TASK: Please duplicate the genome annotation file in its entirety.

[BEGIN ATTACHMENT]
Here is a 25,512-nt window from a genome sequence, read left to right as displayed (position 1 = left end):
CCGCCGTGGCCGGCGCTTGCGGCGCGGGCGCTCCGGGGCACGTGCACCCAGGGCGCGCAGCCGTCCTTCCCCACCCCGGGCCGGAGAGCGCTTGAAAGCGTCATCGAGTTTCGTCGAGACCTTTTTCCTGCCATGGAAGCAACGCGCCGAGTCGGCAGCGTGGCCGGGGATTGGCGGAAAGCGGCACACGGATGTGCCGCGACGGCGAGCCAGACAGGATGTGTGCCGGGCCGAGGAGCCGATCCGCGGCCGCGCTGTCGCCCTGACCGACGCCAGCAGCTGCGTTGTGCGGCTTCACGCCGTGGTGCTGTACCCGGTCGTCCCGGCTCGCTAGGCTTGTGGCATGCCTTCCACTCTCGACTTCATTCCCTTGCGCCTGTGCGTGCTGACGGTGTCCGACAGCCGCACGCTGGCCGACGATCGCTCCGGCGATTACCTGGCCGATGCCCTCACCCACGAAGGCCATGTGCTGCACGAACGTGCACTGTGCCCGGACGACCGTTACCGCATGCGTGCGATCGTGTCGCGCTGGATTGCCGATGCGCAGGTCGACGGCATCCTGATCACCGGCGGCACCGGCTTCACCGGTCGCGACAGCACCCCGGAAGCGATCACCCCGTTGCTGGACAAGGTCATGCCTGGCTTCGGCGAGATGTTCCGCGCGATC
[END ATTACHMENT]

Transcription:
Here is a 25,512-nt window from a genome sequence, read left to right as displayed (position 1 = left end):
CCGCCGTGGCCGGCGCTTGCGGCGCGGGCGCTCCGGGGCACGTGCACCCAGGGCGCGCAGCCGTCCTTCCCCACCCCGGGCCGGAGAGCGCTTGAAAGCGTCATCGAGTTTCGTCGAGACCTTTTTCCTGCCATGGAAGCAACGCGCCGAGTCGGCAGCGTGGCCGGGGATTGGCGGAAAGCGGCACACGGATGTGCCGCGACGGCGAGCCAGACAGGATGTGTGCCGGGCCGAGGAGCCGATCCGCGGCCGCGCTGTCGCCCTGACCGACGCCAGCAGCTGCGTTGTGCGGCTTCACGCCGTGGTGCTGTACCCGGTCGTCCCGGCTCGCTAGGCTTGTGGCATGCCTTCCACTCTCGACTTCATTCCCTTGCGCCTGTGCGTGCTGACGGTGTCCGACAGCCGCACGCTGGCCGACGATCGCTCCGGCGATTACCTGGCCGATGCCCTCACCCACGAAGGCCATGTGCTGCACGAACGTGCACTGTGCCCGGACGACCGTTACCGCATGCGTGCGATCGTGTCGCGCTGGATTGCCGATGCGCAGGTCGACGGCATCCTGATCACCGGCGGCACCGGCTTCACCGGTCGCGACAGCACCCCGGAAGCGATCACCCCGTTGCTGGACAAGGTCATGCCTGGCTTCGGCGAGATGTTCCGCGCGATC